While we often think of road rage as a problem that only affects certain people, it’s important to remember that everyone is susceptible to this negative emotion. Road rage can be a symptom of a bigger problem in your life, and if left unchecked will only continue to get worse. It may be helpful to think about what causes your own road rage so you can locate ways to prevent it from happening again in the future.
How to avoid road rage on your part.
Avoiding road rage on your part is easy if you take the right precautions. Make sure when you are driving that:
- You are not on the phone. You should not be talking or texting while driving, as it is illegal in many areas and can cause accidents.
- You are not tired or stressed out. If you’re feeling sleepy or stressed, then it’s time to stop for a rest before continuing onto the highway or interstate where there will be more traffic around you than usual due to rush hour traffic jams in most cities. It’s best if everyone gets off their phones too; getting into an accident because someone wasn’t paying attention would definitely make them regret their actions later.”
How to deal with someone who is exhibiting road rage against you.
- Don’t engage. If someone is road raging against you, the best thing to do is not to engage them. This can be difficult because most people have a fight or flight reaction when they are being threatened, but there are several ways to avoid responding:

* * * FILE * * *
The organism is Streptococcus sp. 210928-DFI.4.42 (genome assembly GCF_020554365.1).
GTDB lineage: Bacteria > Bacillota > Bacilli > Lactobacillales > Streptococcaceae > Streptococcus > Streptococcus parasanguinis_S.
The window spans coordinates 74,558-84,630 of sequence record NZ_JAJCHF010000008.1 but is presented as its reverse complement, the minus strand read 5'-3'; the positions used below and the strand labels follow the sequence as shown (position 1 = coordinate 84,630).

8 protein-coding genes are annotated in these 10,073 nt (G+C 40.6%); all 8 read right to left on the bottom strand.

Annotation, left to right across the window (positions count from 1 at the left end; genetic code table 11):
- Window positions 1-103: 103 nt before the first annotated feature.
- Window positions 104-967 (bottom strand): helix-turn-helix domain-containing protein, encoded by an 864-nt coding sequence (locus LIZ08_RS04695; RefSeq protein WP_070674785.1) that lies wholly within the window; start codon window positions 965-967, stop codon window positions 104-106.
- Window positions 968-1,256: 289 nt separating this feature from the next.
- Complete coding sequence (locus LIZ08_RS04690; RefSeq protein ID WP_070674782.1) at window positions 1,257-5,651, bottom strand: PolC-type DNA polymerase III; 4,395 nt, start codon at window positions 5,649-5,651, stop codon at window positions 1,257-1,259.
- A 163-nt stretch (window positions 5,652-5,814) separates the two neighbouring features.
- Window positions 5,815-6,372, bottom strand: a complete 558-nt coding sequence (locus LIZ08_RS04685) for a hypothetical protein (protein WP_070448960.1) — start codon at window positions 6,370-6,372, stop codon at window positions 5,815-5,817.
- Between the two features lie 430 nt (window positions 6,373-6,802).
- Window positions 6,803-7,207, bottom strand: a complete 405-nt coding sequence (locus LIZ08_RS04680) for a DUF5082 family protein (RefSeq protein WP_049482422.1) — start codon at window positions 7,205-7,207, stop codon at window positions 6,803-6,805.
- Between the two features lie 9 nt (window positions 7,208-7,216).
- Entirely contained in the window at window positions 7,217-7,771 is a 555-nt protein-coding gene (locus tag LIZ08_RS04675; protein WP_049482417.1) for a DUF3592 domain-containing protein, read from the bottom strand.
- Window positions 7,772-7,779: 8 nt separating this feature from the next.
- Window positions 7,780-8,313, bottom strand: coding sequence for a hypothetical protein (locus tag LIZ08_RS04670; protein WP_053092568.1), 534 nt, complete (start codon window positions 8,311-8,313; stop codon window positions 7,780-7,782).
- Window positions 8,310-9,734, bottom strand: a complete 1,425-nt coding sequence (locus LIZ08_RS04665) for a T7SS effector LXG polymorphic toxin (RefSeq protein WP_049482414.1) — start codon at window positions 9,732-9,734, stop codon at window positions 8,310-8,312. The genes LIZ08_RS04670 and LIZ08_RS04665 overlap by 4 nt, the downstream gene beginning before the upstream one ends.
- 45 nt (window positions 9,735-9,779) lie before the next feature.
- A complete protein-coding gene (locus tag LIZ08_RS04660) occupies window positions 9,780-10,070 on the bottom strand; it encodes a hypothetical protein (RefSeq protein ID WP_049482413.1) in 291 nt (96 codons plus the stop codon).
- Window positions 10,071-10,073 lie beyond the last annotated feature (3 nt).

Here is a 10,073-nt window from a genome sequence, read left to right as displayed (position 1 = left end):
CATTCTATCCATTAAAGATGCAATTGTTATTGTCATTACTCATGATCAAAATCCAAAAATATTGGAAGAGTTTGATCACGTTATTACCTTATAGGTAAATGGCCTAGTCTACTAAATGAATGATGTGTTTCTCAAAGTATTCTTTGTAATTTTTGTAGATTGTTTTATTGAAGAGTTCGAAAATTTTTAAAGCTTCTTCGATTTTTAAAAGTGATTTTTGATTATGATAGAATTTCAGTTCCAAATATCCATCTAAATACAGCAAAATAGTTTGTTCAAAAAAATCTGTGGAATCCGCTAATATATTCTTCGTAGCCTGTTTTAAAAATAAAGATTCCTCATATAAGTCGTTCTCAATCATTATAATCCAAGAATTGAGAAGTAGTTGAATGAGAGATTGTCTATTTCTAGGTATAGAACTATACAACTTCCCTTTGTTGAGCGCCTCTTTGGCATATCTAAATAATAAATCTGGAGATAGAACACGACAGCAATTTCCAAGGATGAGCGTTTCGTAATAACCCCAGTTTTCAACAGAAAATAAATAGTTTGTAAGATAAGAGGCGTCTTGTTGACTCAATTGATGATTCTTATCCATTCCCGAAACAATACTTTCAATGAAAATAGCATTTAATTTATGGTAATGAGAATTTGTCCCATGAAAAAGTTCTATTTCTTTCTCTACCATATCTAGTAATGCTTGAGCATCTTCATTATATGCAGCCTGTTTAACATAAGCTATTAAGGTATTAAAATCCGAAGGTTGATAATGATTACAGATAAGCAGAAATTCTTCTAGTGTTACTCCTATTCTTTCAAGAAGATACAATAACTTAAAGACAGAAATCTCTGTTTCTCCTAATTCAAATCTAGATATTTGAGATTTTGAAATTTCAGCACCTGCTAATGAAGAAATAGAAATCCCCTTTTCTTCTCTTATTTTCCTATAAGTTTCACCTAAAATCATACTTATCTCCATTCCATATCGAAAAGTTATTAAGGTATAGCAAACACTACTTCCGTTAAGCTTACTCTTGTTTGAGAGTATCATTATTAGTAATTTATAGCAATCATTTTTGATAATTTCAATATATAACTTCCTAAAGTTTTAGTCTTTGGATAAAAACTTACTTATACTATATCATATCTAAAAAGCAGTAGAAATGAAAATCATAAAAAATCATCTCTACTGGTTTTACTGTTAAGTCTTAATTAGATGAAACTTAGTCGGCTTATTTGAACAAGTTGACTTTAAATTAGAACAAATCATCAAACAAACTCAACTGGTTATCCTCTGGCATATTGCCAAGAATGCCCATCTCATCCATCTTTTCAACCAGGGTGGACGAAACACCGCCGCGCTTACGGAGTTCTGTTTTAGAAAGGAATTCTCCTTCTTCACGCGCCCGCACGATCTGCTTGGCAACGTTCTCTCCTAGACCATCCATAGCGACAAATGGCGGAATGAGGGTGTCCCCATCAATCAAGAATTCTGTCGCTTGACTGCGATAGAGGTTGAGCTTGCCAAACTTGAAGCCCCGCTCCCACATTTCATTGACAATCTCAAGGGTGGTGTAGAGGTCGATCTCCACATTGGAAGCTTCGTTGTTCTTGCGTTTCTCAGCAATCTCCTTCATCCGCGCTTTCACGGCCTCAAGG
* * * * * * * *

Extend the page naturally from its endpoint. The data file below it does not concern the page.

- Make eye contact (not exclusively with the person who is exhibiting road rage)
- Honk or wave your fist in response
- Try to block their vehicle
Be aware of your emotions when you are behind the wheel, and drive safely for yourself and others.
- Be aware of your emotions when you are behind the wheel, and drive safely for yourself and others.
- Drive defensively. This means always being aware of other drivers around you, and paying attention to what they are doing so that you can react accordingly. If someone tries to pass you on a two-lane road, pull over if necessary so that they can proceed without risking an accident. When driving in inclement weather conditions, slow down and allow extra space between your vehicle and those ahead of it so that there is more room for recovery if the need arises. And remember: if the road is slick or snow-covered, do not travel at high speeds! The last thing anyone wants is an accident because they were in too much of a hurry to get somewhere else safely!
- Avoid driving when tired or angry/upset (or distracted by technology). If this happens to be impossible because there isn’t anybody else available who could take over responsibilities such as dropping off children at daycare then it might be best practice not only on behalf of other motorists but also yourself—for example by having one less drink before getting behind those wheels again.”
Road rage is a serious problem that can have deadly consequences. While it’s impossible to avoid all accidents, you can take steps to keep yourself safe and reduce the risk of being involved in an accident with someone who is exhibiting road rage. Be aware of your emotions when you are behind the wheel, and drive safely for yourself and others around you.